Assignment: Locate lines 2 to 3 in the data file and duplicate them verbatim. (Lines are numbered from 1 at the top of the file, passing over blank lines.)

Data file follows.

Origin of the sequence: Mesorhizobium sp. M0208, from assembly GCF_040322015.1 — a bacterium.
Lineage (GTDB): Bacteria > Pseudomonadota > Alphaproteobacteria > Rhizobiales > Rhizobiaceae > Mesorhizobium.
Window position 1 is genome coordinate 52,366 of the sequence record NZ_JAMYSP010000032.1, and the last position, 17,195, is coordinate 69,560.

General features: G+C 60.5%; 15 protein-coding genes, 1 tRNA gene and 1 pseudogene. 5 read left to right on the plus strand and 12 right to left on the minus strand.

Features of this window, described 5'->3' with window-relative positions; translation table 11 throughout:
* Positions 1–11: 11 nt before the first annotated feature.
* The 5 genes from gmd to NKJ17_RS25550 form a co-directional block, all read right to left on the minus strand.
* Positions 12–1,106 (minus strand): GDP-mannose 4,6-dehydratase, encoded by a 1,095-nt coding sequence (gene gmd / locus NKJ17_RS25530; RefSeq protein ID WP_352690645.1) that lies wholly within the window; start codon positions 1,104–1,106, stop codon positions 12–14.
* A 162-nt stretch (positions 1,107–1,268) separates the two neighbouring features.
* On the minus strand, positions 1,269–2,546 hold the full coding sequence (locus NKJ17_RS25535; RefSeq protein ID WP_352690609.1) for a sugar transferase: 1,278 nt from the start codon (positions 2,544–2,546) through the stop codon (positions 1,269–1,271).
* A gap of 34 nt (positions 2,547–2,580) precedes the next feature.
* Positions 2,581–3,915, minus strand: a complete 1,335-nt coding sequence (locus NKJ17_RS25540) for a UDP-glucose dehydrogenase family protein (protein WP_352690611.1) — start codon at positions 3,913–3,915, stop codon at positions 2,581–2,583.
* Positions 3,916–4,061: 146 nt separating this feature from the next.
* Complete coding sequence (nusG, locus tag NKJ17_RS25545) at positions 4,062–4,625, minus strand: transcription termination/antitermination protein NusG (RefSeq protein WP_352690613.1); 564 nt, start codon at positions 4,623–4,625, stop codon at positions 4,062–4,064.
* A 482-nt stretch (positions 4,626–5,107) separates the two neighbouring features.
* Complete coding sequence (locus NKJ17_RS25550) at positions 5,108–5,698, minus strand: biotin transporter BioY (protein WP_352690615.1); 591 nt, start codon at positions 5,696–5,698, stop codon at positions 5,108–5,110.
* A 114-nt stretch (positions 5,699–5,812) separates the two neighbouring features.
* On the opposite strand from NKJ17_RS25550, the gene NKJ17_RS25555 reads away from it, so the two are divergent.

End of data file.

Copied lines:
Lineage (GTDB): Bacteria > Pseudomonadota > Alphaproteobacteria > Rhizobiales > Rhizobiaceae > Mesorhizobium.
Window position 1 is genome coordinate 52,366 of the sequence record NZ_JAMYSP010000032.1, and the last position, 17,195, is coordinate 69,560.